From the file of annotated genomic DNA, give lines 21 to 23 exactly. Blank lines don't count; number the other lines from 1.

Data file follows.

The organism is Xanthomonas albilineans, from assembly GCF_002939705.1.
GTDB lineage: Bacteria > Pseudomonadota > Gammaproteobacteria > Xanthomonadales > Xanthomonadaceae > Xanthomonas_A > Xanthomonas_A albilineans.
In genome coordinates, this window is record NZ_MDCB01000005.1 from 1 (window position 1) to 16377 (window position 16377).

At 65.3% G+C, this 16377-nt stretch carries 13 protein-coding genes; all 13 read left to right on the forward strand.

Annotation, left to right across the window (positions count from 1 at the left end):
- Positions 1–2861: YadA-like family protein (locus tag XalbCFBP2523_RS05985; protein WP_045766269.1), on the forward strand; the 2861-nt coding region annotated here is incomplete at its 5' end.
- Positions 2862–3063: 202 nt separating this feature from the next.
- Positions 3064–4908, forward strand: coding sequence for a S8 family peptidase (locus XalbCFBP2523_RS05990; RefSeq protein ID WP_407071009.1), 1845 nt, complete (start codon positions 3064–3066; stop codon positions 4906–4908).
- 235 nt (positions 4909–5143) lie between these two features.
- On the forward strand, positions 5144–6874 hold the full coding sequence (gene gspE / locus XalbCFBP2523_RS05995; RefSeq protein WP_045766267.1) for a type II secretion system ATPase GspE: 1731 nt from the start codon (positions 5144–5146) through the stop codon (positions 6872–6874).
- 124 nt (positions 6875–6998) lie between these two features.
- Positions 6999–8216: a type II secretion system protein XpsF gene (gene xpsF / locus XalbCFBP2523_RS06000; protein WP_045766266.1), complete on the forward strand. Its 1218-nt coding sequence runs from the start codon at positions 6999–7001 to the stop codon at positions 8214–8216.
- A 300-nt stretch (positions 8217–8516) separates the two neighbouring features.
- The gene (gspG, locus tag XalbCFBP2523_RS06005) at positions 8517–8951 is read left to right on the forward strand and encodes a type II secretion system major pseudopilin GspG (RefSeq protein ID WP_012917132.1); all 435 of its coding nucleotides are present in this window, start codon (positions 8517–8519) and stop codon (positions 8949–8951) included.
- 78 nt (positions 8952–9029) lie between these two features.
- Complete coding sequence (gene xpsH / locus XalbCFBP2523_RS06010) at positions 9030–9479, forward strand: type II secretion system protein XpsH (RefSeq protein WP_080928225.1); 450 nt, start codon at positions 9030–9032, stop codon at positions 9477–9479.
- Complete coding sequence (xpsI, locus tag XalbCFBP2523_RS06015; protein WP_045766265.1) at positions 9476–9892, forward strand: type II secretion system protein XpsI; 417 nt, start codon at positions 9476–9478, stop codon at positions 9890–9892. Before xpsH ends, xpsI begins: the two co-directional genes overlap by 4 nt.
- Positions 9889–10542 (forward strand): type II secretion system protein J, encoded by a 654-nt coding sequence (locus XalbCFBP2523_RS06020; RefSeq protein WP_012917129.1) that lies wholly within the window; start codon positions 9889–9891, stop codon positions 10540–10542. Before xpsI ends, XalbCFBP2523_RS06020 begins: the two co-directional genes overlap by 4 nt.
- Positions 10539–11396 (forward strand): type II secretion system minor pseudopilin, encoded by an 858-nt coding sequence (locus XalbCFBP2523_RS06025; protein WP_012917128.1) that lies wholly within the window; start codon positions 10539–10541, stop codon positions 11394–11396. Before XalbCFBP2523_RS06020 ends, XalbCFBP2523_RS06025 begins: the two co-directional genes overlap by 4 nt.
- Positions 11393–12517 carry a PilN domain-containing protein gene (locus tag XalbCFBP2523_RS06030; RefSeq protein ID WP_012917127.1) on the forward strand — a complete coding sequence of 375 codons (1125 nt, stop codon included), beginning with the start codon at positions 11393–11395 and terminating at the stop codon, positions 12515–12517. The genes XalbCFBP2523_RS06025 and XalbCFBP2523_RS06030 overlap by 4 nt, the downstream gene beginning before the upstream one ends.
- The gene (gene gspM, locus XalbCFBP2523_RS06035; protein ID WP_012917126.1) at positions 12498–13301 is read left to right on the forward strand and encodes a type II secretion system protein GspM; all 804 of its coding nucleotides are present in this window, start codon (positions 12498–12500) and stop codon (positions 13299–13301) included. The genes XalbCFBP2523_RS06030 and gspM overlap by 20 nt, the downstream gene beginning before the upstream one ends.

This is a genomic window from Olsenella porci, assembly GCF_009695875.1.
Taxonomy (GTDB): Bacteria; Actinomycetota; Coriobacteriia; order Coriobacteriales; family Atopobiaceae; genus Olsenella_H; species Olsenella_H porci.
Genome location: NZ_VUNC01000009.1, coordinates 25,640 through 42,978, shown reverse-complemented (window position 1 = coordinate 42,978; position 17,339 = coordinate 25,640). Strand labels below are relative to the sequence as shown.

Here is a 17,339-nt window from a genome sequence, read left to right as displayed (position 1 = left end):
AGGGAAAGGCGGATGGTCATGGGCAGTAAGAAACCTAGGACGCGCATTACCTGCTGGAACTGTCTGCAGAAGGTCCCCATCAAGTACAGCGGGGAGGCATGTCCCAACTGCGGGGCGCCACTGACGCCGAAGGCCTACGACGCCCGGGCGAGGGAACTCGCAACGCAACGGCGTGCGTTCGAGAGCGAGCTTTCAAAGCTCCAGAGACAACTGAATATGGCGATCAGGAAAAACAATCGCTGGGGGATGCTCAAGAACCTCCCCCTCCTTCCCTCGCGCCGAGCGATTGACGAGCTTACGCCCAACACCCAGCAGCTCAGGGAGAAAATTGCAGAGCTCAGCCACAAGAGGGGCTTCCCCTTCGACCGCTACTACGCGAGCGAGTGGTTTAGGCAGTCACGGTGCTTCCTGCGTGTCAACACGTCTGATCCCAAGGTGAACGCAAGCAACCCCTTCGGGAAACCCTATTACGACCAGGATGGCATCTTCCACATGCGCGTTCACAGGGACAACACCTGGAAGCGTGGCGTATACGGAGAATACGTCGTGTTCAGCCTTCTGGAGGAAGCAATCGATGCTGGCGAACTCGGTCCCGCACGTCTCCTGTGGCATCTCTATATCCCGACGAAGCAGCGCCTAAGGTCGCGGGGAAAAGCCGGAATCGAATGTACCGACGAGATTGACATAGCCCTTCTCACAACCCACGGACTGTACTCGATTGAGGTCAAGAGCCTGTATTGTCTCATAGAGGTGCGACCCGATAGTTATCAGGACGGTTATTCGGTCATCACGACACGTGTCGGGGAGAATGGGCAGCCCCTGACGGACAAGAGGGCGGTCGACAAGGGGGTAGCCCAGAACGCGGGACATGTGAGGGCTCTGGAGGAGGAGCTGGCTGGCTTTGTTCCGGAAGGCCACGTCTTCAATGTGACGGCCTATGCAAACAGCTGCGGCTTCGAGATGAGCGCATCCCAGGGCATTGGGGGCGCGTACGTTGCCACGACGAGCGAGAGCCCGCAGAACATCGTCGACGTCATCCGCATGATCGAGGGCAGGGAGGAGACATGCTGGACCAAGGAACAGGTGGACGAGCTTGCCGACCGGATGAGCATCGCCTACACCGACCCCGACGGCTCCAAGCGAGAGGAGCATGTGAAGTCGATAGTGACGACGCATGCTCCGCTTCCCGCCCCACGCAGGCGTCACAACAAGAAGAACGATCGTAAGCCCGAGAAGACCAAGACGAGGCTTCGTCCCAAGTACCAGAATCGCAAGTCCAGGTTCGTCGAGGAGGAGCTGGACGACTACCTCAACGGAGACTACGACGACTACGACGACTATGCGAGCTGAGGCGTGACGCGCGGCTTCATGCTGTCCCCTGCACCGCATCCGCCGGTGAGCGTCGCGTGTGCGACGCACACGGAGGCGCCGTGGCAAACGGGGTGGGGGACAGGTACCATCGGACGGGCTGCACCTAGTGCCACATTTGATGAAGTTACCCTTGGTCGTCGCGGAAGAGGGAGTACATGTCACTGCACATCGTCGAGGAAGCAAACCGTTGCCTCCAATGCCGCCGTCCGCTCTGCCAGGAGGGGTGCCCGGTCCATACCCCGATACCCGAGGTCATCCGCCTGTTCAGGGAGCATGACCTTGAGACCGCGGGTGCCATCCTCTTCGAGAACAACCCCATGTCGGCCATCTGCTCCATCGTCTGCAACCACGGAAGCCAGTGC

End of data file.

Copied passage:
- The gene (gene gspM, locus XalbCFBP2523_RS06035; protein ID WP_012917126.1) at positions 12498–13301 is read left to right on the forward strand and encodes a type II secretion system protein GspM; all 804 of its coding nucleotides are present in this window, start codon (positions 12498–12500) and stop codon (positions 13299–13301) included. The genes XalbCFBP2523_RS06030 and gspM overlap by 20 nt, the downstream gene beginning before the upstream one ends.

This is a genomic window from Olsenella porci, assembly GCF_009695875.1.
Taxonomy (GTDB): Bacteria; Actinomycetota; Coriobacteriia; order Coriobacteriales; family Atopobiaceae; genus Olsenella_H; species Olsenella_H porci.